Slice of Life: Writing to Think

We’re dipping into an essay writing unit, “true” essay, based on Katherine Bomer’s beautiful book The Journey is Everything.  We’re trying it. And each day, I try to figure out where my students are in this process. This work is not prescriptive. It is intended to be fluid, thought provoking. My continual question is, is it?

We’re working on gathering ideas. Ideas from what we read, what we notice, what bothers, or frustrates us. Making lists. We’re doing what Bomer calls “try its.”  Short bursts of writing around an idea, a quote, a fact or statistic.

Today I presented my students with a fact I thought would speak to them.

90% of all 4th through 8th graders are victims of bullying.

I heard: “Duh.”

Acceptance.  What disturbed me at first was the reaction to the content. What I realized later was this was a typical reaction towards a fact. Digestion and recapitulation.

I realized that my students need to learn to react.  To think and wonder. Wonder why something exists in the world. Wonder about the implications. That can be scary. So I wonder, are they ready to question the world they’re just beginning to understand? Or, is questioning required to understand?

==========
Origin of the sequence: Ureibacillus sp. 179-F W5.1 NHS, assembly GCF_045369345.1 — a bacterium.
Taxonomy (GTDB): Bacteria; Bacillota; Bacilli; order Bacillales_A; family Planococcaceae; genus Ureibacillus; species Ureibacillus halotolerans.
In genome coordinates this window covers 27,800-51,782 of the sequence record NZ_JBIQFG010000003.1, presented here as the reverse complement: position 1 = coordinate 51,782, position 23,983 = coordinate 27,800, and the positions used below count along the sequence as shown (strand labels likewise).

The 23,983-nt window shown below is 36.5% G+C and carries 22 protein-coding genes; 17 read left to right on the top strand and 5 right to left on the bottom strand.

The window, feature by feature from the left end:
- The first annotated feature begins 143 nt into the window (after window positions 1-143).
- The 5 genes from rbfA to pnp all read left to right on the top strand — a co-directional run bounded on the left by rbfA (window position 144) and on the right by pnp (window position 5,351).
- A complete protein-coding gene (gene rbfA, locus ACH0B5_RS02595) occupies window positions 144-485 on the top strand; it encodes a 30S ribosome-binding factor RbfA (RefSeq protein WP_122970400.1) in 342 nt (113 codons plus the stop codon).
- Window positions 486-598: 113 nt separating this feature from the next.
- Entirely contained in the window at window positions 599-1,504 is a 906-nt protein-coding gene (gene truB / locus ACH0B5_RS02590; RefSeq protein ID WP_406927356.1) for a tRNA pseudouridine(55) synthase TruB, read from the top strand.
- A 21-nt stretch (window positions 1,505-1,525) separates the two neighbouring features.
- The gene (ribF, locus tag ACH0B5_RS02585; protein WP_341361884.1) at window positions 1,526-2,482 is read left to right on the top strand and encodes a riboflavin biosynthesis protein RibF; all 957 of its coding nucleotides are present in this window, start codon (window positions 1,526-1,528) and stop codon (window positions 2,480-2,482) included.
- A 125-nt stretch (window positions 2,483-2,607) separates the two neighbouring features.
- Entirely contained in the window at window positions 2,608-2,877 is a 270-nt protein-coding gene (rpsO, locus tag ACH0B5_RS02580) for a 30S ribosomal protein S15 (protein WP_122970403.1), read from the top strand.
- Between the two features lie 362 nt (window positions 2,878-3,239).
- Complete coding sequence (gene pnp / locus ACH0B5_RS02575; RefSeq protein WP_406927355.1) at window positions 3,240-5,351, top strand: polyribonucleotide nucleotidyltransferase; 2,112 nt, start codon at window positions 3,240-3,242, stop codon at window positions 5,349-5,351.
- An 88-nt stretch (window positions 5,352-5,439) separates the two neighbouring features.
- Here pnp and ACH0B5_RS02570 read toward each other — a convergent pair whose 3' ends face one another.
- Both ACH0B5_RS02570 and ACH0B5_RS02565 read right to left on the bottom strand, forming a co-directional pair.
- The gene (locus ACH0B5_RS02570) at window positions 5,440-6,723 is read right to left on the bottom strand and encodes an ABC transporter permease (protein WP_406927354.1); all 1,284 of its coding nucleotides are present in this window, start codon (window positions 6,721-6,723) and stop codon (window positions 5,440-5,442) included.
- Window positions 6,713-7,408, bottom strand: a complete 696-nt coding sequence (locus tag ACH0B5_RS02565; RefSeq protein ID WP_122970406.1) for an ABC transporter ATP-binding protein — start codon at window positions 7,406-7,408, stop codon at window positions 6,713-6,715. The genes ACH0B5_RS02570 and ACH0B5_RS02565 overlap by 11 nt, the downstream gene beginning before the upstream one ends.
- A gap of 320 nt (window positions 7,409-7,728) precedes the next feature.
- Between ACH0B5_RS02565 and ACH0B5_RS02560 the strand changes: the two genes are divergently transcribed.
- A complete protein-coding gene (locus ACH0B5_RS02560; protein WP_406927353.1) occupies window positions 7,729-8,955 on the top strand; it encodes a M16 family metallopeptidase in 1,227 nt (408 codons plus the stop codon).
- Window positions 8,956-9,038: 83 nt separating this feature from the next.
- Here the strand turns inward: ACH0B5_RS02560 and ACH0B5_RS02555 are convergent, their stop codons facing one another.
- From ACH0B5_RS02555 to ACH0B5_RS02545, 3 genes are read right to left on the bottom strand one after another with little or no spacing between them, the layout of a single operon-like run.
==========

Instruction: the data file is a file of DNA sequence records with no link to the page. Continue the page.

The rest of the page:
Presenting a fact and asking students to write meets a limited response. They need to see what I mean by writing about a fact. I shared my notebook.

Then I asked, what did you notice about what and how I wrote?

“You asked lots of questions.”

Exactly. The process of gathering ideas,  a journey of thought, is driven by questions. It requires us to ask, what does this mean and how does it fit into my understanding of the world? Perhaps even, what can we do about it. It’s about being curious. It’s about discovery.

After I had shared my writing about a fact,  I shared this quote:

“Despite everything, I believe that people are really good at heart.”  –Anne Frank

My students know  Anne Frank’s story. They know what happened. Here was a victim of extreme bullying who saw good in humanity.

I asked my students to talk about this. What did they think, wonder, question?

I heard:

I wonder, how can she feel that way?

Maybe there is good in even the worse kind of people.

Maybe it’s how you see people.

Maybe it’s the kind of person you are.

How can you see good in those who hurt?

Then students wrote. I told them, just try it for five minutes.

They were uncomfortable at first and had what-do-you-want-me-to-write-about moments. Sentence starters like, I wonder…. and maybe… gave students ways to begin

Students considered more quotes and facts and talked.

I don’t want students to become dependent or limited by what I present, so we closed out writer’s workshop and stepped into reader’s workshop with this teaching point: Readers think deeply about news articles by questioning ideas, facts, and quotes. We notice and wonder.

This is a brave new world for my fifth graders. Tomorrow we will try it again. We’ll practice the work of wondering and questioning the facts and our beliefs.

Thank you, Two Writing Teachers for Slice of Life Tuesdays. Read more slices here.